PV1_2   =          0.000190561 / WCS projection distortion parameter            
PV1_3   =         -0.000000012 / WCS projection distortion parameter            
PV1_4   =          0.001420356 / WCS projection distortion parameter            
PV1_5   =          0.000230202 / WCS projection distortion parameter            
PV1_6   =          0.000277876 / WCS projection distortion parameter            
PV1_7   =          0.000002261 / WCS projection distortion parameter            
PV1_8   =          0.000006422 / WCS projection distortion parameter            
PV1_9   =          0.000001831 / WCS projection distortion parameter            
PV1_10  =          0.000000521 / WCS projection distortion parameter             
PV1_11  =         -0.000000298 / WCS projection distortion parameter            
PV2_0   =          0.000071788 / WCS projection distortion parameter            
PV2_1   =          1.000381476 / WCS projection distortion parameter            
PV2_2   =          0.000493742 / WCS projection distortion parameter            
PV2_3   =          0.000000007 / WCS projection distortion parameter            
PV2_4   =          0.000440372 / WCS projection distortion parameter            
PV2_5   =          0.000927121 / WCS projection distortion parameter            
PV2_6   =          0.000817100 / WCS projection distortion parameter            
PV2_7   =         -0.000000338 / WCS projection distortion parameter            
PV2_8   =         -0.000001059 / WCS projection distortion parameter            
PV2_9   =         -0.000001035 / WCS projection distortion parameter            
PV2_10  =         -0.000004152 / WCS projection distortion parameter            
PV2_11  =         -0.000000226 / WCS projection distortion parameter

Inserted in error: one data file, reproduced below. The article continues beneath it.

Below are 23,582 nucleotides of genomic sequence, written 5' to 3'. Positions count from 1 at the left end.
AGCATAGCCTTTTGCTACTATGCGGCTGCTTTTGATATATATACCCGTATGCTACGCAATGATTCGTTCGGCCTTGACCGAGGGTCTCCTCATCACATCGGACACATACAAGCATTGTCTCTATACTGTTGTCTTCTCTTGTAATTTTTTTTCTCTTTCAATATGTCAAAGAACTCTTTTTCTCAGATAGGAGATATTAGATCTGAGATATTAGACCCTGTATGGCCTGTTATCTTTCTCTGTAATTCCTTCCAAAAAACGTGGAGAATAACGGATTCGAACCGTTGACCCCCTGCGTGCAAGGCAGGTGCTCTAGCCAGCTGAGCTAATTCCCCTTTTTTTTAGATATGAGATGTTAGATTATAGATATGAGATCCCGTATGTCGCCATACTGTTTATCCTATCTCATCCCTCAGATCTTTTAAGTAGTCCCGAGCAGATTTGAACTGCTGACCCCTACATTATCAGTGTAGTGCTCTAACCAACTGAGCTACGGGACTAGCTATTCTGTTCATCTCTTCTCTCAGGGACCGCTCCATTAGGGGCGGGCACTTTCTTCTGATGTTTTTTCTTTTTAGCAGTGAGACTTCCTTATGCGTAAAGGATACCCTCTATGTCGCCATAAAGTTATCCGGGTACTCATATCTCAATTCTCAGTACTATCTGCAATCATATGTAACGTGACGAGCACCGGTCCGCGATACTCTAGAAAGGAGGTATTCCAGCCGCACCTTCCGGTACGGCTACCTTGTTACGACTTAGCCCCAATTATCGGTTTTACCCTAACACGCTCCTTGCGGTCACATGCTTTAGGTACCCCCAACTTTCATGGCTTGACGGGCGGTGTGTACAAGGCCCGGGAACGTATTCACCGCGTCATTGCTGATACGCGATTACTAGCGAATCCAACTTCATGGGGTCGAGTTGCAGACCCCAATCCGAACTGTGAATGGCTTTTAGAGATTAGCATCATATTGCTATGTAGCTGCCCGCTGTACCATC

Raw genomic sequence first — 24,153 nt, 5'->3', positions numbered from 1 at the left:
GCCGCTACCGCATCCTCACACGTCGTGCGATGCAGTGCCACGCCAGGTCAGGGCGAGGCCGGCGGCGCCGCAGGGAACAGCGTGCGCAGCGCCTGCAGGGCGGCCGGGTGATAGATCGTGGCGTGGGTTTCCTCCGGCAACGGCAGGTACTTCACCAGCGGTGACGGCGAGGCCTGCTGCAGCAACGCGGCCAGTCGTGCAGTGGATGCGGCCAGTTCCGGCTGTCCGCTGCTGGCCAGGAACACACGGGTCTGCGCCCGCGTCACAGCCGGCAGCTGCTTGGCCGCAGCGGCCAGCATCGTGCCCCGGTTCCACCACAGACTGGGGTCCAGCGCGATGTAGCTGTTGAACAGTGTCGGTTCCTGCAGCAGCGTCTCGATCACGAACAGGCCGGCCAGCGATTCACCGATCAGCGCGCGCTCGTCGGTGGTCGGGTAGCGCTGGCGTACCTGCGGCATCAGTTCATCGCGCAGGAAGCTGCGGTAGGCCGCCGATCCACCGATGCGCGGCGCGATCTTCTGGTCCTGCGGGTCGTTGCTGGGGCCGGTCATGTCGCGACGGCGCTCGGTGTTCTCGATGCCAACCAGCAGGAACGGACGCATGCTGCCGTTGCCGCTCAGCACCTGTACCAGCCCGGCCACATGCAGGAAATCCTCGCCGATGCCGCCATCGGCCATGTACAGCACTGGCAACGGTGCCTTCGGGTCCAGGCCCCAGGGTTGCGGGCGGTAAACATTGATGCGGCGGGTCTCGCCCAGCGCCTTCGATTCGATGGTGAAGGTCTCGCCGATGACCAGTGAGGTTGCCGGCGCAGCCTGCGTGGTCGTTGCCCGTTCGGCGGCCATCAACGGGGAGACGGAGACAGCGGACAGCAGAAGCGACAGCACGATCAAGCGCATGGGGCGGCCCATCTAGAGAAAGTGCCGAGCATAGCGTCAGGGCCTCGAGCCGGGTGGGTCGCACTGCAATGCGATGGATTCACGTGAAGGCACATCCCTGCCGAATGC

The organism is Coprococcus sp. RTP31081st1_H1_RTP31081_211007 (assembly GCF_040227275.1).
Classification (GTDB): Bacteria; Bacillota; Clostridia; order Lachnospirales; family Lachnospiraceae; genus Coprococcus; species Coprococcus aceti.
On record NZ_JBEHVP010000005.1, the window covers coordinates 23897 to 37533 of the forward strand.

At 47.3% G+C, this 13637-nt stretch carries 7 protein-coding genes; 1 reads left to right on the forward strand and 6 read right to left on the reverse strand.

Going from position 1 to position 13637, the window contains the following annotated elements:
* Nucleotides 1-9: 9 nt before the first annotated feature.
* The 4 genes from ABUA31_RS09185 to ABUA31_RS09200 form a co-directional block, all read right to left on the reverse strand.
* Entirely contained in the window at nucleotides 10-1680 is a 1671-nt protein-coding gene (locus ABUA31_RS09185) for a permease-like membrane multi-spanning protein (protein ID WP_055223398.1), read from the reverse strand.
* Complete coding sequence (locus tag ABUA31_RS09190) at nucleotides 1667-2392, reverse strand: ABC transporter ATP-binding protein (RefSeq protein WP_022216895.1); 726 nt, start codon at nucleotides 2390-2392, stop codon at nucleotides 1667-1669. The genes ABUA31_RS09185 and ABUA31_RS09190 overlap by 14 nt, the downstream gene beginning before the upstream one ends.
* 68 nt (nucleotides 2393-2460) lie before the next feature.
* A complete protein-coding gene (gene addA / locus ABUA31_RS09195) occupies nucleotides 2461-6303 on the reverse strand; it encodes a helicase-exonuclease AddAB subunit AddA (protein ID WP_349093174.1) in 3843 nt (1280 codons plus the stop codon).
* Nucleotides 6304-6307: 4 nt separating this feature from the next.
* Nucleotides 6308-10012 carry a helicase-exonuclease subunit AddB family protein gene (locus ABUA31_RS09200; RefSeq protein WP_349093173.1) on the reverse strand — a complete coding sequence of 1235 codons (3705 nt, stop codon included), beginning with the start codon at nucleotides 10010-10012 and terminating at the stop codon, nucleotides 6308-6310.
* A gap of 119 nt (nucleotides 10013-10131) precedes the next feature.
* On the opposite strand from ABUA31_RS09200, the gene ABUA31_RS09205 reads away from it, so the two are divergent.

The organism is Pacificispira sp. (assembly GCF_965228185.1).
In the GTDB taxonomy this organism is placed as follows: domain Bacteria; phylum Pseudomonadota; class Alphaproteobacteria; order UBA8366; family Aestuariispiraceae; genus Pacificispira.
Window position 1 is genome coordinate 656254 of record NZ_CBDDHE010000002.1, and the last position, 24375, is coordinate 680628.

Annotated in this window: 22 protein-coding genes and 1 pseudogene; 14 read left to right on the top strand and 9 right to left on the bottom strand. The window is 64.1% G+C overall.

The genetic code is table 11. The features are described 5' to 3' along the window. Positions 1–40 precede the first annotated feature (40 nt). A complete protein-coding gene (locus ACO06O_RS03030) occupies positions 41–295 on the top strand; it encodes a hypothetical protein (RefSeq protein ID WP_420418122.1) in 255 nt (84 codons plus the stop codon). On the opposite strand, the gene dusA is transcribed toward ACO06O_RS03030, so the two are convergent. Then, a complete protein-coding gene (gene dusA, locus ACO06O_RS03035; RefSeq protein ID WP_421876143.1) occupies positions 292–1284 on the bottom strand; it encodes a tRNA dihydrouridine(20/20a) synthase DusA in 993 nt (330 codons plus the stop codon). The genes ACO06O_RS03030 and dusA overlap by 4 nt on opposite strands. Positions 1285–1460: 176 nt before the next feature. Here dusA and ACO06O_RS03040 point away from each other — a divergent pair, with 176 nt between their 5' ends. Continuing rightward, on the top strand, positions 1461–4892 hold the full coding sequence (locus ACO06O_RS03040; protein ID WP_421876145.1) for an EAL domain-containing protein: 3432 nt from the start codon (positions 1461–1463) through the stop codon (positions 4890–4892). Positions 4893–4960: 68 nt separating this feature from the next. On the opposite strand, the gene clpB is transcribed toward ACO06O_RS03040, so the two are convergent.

As TPV is a relatively recent WCS parameterisation you may need to update older WCS libraries and software for best results. We have confirmed that TPV is supported by the following libraries and tools:

IRAF wcstools wcslib AST ds9 AstroPy Astromatic CDS Aladin IPAC Montage
2.16+ 3.8.4+ 5.0+ 5.7.3+ 7.0+ 1.1+ 3/2014 onwards 9+ 4.0+

Note: older versions of Montage (<=3.3) include wcstools v3.8.1 so this library must be updated to 3.8.4+ prior to compiling in order to support TPV. 

SkyMapper Technical Details^ Back to top

The SkyMapper mosaic camera contains 32 CCDs of 4096x2048 pixels with a plate scale of ~0.50 arcsec/pixel. There are small gaps between the individual CCDs and the resulting field-of view is 2.37 deg x 2.39 deg. The mosaic fill factor is 91% of a 5.68 sq. deg. field-of-view. Each SkyMapper image is split into its 32 constituent CCDs, which are presented as separate files to the image cutout service.


The SkyMapper filter curves (with atmosphere) are:


Note that the u-band filter (ultraviolet) is shortward of the Hydrogen Balmer break, while the v-band (violet) is placed between the Balmer break and the Ca H&K 4000AA-break. Additional information on the filter set can be found in Bessell et al. (2011).


Known Issues | EDR^ Back to top

Click on the table headings to sort the table based on that value.

Issue ↕ First affected release ↕ Resolved in ↕ Last modified ↕
Extended-source photometry EDR Jul 13 2023, 19:26 AEST
Zero-point calibration EDR DR2 Feb 13 2019, 16:21 AEDT
Fringe correction EDR DR2 Feb 13 2019, 16:20 AEDT
Search depth EDR EDR Jun 21 2017, 16:03 AEST
Orientation of image cutouts EDR EDR Jun 21 2017, 16:03 AEST
Overscan/bias residuals EDR EDR Jun 21 2017, 16:03 AEST
Flat field EDR EDR Jun 21 2017, 16:02 AEST
Spatially varying PSF affecting photometry EDR Jun 05 2017, 15:55 AEST
ZIP file downloads in Safari (for info) EDR May 02 2016, 12:21 AEST